Rory McIlroy: Hoylake the latest chapter in a compelling drama
Rory McIlroy has once again demonstrated his unique ability to get a Major job done
Rory McIlroy of Northern Ireland celebrates with his mother Rosie on the 18th green after winning the British Open Championship at the Royal Liverpool Golf Club. Photograph: Reuters
Rory McIlroy poses with the Claret Jug after winning the British Open Championship at the Royal Liverpool Golf Club in Hoylake. Photograph: Reuters
Who needs fiction? As Oscar Wilde once put it, “To live is the rarest thing in the world. Most people just exist.”
In living a real drama of his own, Rory McIlroy has become a central character, both on and off the golf course. Compulsive, compelling, captivating: he is all of these and more, his life – this year alone – involving legal proceedings (ongoing), a relationship break-up, a decision to wear the shamrock at the Olympics and capped by a couple of spectacular championship victories.
For sure, it’s never a dull life.
It’s only two months since McIlroy split with his fiancée Caroline Wozniacki, on the eve of the BMW PGA Championship at Wentworth.
It was a bolt out of the blue, for the wedding invitations had apparently started to go out in the post the weekend previously. What’s more, never one to shy away, it was McIlroy himself – in a released statement – who broke the news that the engagement was over.
Found peaceIf there was a frame of thought that McIlroy had only shown up to the European Tour’s flagship event out of a commitment to be there, the golfer confounded everyone; and probably himself too! If his mind was scrambled off the golf course, to the extent that he switched off his mobile phone for days on end and gave his laptop away, McIlroy found peace.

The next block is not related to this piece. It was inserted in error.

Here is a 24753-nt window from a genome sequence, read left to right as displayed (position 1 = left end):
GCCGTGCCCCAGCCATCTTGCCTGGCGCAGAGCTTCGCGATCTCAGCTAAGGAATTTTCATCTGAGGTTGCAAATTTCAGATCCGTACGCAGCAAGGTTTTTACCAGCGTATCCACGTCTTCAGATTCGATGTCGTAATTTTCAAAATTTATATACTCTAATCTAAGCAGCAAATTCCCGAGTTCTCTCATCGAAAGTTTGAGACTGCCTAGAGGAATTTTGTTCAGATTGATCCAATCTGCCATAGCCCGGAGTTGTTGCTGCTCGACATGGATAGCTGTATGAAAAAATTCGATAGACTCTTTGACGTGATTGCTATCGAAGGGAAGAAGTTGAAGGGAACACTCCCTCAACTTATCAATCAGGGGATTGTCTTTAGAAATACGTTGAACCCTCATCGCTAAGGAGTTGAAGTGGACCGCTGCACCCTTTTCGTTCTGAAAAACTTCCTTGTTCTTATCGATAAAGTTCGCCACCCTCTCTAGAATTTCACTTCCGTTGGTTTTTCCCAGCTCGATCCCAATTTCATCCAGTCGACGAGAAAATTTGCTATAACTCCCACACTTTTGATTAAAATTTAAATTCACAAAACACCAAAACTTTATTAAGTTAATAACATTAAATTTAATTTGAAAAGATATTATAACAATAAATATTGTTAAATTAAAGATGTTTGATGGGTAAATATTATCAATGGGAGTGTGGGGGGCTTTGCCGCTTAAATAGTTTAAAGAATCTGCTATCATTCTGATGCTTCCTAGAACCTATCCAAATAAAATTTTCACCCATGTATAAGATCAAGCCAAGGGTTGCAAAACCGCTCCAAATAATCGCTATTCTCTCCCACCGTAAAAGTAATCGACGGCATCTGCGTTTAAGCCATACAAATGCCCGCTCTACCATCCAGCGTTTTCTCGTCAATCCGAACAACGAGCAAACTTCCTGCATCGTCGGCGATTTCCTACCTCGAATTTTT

He won, and on a course that had that often caused him consternation and frustration.
“I guess when I got inside the ropes, it was a little bit of a release. I was on my own, doing what I do best which is playing golf. And that sort of gave me four or five hours of serenity or sanctuary or whatever you want to call it, just focusing on the job at hand which was to play golf and get the ball in the hole in the lowest number of shots possible,” said McIlroy.
How could he explain it? Quite simply, he couldn’t. Not really. “I can’t explain it. It’s obviously been a week of very mixed emotions but I’m sitting here looking at this trophy and going, ‘how the hell? how did it happen?’ But it did.”
Amazingly, it was McIlroy’s first ever career win as a professional on European soil.
That success at Wentworth in May was something of a relief, in a year on the golf course that had promised more than it had delivered up to that point.
He had consistently knocked on the door, with eight top-10s in strokeplay events prior to claiming the BMW PGA.
“Top-10s are great, but they are not really what I’m looking for,” admitted McIlroy.
Pertinently, at the time of his win in the BMW PGA, McIlroy remarked: “I think the game is waiting for one guy or one or two guys or whatever just to kick on. I’d like to be that guy, and I’d like to think that this is a springboard to doing something like that. You know, there’s still three Majors to play this year, a lot of golf left, a lot of big tournaments to try and win.
Just beginning“So even though we’re nearly halfway through the season, I feel like mine’s just beginning.”
Yet, fresh from his win in Wentworth, McIlroy’s next outing was to highlight an inconsistency that made achieving those wins rather difficult. It was a propensity to follow a good and often great opening round with a poor second round, a syndrome that even led to a counselling session of sorts with Jack Nicklaus.